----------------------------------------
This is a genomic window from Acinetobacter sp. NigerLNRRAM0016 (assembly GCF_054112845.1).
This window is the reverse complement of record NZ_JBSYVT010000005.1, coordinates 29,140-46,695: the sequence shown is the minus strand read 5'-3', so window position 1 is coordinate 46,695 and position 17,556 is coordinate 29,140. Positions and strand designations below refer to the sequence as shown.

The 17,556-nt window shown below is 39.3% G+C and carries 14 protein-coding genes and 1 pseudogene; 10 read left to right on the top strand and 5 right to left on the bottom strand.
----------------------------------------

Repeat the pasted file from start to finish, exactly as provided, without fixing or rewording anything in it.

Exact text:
This is a genomic window from Acinetobacter sp. NigerLNRRAM0016 (assembly GCF_054112845.1).
This window is the reverse complement of record NZ_JBSYVT010000005.1, coordinates 29,140-46,695: the sequence shown is the minus strand read 5'-3', so window position 1 is coordinate 46,695 and position 17,556 is coordinate 29,140. Positions and strand designations below refer to the sequence as shown.

The 17,556-nt window shown below is 39.3% G+C and carries 14 protein-coding genes and 1 pseudogene; 10 read left to right on the top strand and 5 right to left on the bottom strand.